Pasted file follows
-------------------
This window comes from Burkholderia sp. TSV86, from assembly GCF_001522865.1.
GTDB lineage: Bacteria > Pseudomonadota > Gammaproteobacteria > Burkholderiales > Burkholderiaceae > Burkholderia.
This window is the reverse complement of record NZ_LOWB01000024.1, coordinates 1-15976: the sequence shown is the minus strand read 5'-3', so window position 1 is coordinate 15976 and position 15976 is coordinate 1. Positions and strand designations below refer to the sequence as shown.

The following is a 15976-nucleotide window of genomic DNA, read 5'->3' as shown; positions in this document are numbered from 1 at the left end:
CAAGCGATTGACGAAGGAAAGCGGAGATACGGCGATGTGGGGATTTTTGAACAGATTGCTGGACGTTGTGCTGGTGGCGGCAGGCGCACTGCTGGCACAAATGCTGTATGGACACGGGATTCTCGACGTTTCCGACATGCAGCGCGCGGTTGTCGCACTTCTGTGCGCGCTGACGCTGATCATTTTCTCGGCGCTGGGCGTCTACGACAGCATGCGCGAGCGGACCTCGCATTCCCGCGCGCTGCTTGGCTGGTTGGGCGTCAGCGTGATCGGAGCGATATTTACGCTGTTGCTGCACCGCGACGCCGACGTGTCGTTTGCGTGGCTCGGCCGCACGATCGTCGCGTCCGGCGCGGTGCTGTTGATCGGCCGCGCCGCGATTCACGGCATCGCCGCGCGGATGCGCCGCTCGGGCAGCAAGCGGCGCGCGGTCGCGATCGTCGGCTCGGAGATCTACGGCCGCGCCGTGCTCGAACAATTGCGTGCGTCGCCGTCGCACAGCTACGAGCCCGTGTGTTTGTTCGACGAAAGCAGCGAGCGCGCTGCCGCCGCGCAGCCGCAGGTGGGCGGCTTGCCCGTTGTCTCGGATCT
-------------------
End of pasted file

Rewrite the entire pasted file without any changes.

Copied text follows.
This window comes from Burkholderia sp. TSV86, from assembly GCF_001522865.1.
GTDB lineage: Bacteria > Pseudomonadota > Gammaproteobacteria > Burkholderiales > Burkholderiaceae > Burkholderia.
This window is the reverse complement of record NZ_LOWB01000024.1, coordinates 1-15976: the sequence shown is the minus strand read 5'-3', so window position 1 is coordinate 15976 and position 15976 is coordinate 1. Positions and strand designations below refer to the sequence as shown.

The following is a 15976-nucleotide window of genomic DNA, read 5'->3' as shown; positions in this document are numbered from 1 at the left end:
CAAGCGATTGACGAAGGAAAGCGGAGATACGGCGATGTGGGGATTTTTGAACAGATTGCTGGACGTTGTGCTGGTGGCGGCAGGCGCACTGCTGGCACAAATGCTGTATGGACACGGGATTCTCGACGTTTCCGACATGCAGCGCGCGGTTGTCGCACTTCTGTGCGCGCTGACGCTGATCATTTTCTCGGCGCTGGGCGTCTACGACAGCATGCGCGAGCGGACCTCGCATTCCCGCGCGCTGCTTGGCTGGTTGGGCGTCAGCGTGATCGGAGCGATATTTACGCTGTTGCTGCACCGCGACGCCGACGTGTCGTTTGCGTGGCTCGGCCGCACGATCGTCGCGTCCGGCGCGGTGCTGTTGATCGGCCGCGCCGCGATTCACGGCATCGCCGCGCGGATGCGCCGCTCGGGCAGCAAGCGGCGCGCGGTCGCGATCGTCGGCTCGGAGATCTACGGCCGCGCCGTGCTCGAACAATTGCGTGCGTCGCCGTCGCACAGCTACGAGCCCGTGTGTTTGTTCGACGAAAGCAGCGAGCGCGCTGCCGCCGCGCAGCCGCAGGTGGGCGGCTTGCCCGTTGTCTCGGATCT